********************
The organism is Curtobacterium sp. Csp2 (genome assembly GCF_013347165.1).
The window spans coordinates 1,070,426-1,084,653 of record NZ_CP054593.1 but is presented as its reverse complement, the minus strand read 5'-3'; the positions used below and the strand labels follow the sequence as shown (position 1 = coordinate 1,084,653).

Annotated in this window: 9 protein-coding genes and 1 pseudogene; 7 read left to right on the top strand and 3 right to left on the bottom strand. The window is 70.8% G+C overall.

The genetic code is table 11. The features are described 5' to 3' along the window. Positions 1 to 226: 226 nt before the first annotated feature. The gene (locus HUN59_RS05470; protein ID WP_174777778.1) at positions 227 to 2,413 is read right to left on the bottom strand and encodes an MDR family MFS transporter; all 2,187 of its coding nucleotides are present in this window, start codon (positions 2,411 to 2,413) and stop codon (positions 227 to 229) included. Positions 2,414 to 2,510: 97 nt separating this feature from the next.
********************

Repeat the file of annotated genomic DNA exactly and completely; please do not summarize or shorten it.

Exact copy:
The organism is Curtobacterium sp. Csp2 (genome assembly GCF_013347165.1).
The window spans coordinates 1,070,426-1,084,653 of record NZ_CP054593.1 but is presented as its reverse complement, the minus strand read 5'-3'; the positions used below and the strand labels follow the sequence as shown (position 1 = coordinate 1,084,653).

Annotated in this window: 9 protein-coding genes and 1 pseudogene; 7 read left to right on the top strand and 3 right to left on the bottom strand. The window is 70.8% G+C overall.

The genetic code is table 11. The features are described 5' to 3' along the window. Positions 1 to 226: 226 nt before the first annotated feature. The gene (locus HUN59_RS05470; protein ID WP_174777778.1) at positions 227 to 2,413 is read right to left on the bottom strand and encodes an MDR family MFS transporter; all 2,187 of its coding nucleotides are present in this window, start codon (positions 2,411 to 2,413) and stop codon (positions 227 to 229) included. Positions 2,414 to 2,510: 97 nt separating this feature from the next.